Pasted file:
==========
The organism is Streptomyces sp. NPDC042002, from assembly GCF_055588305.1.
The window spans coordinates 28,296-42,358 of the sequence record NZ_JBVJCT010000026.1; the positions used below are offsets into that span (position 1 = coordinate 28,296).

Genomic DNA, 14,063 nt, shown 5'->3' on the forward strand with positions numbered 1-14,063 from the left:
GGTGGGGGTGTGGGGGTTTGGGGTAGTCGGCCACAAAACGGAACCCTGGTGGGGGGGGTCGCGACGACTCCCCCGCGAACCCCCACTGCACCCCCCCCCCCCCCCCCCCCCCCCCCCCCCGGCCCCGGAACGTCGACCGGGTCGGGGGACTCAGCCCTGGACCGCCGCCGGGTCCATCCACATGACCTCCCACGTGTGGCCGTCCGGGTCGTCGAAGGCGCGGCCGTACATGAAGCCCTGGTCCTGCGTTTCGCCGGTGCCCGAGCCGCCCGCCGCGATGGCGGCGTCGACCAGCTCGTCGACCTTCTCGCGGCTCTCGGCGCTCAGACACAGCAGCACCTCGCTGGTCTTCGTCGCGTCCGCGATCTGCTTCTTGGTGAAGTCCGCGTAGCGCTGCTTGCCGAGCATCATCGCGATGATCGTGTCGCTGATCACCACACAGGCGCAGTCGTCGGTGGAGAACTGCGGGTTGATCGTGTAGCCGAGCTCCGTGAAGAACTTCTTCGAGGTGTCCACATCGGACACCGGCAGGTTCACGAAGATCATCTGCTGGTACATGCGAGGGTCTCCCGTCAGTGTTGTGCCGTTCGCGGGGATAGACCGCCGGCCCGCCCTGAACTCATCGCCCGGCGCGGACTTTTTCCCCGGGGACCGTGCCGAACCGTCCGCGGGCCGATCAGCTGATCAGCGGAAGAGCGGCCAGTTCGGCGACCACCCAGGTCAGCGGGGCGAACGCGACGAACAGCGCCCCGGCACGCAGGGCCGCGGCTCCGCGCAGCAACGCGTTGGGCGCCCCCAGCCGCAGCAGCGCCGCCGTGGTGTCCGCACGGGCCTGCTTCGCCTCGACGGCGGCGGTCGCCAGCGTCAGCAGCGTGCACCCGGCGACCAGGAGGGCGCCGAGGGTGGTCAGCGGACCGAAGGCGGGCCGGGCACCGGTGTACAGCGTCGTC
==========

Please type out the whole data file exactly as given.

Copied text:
The organism is Streptomyces sp. NPDC042002, from assembly GCF_055588305.1.
The window spans coordinates 28,296-42,358 of the sequence record NZ_JBVJCT010000026.1; the positions used below are offsets into that span (position 1 = coordinate 28,296).

Genomic DNA, 14,063 nt, shown 5'->3' on the forward strand with positions numbered 1-14,063 from the left:
GGTGGGGGTGTGGGGGTTTGGGGTAGTCGGCCACAAAACGGAACCCTGGTGGGGGGGGTCGCGACGACTCCCCCGCGAACCCCCACTGCACCCCCCCCCCCCCCCCCCCCCCCCCCCCCCGGCCCCGGAACGTCGACCGGGTCGGGGGACTCAGCCCTGGACCGCCGCCGGGTCCATCCACATGACCTCCCACGTGTGGCCGTCCGGGTCGTCGAAGGCGCGGCCGTACATGAAGCCCTGGTCCTGCGTTTCGCCGGTGCCCGAGCCGCCCGCCGCGATGGCGGCGTCGACCAGCTCGTCGACCTTCTCGCGGCTCTCGGCGCTCAGACACAGCAGCACCTCGCTGGTCTTCGTCGCGTCCGCGATCTGCTTCTTGGTGAAGTCCGCGTAGCGCTGCTTGCCGAGCATCATCGCGATGATCGTGTCGCTGATCACCACACAGGCGCAGTCGTCGGTGGAGAACTGCGGGTTGATCGTGTAGCCGAGCTCCGTGAAGAACTTCTTCGAGGTGTCCACATCGGACACCGGCAGGTTCACGAAGATCATCTGCTGGTACATGCGAGGGTCTCCCGTCAGTGTTGTGCCGTTCGCGGGGATAGACCGCCGGCCCGCCCTGAACTCATCGCCCGGCGCGGACTTTTTCCCCGGGGACCGTGCCGAACCGTCCGCGGGCCGATCAGCTGATCAGCGGAAGAGCGGCCAGTTCGGCGACCACCCAGGTCAGCGGGGCGAACGCGACGAACAGCGCCCCGGCACGCAGGGCCGCGGCTCCGCGCAGCAACGCGTTGGGCGCCCCCAGCCGCAGCAGCGCCGCCGTGGTGTCCGCACGGGCCTGCTTCGCCTCGACGGCGGCGGTCGCCAGCGTCAGCAGCGTGCACCCGGCGACCAGGAGGGCGCCGAGGGTGGTCAGCGGACCGAAGGCGGGCCGGGCACCGGTGTACAGCGTCGTC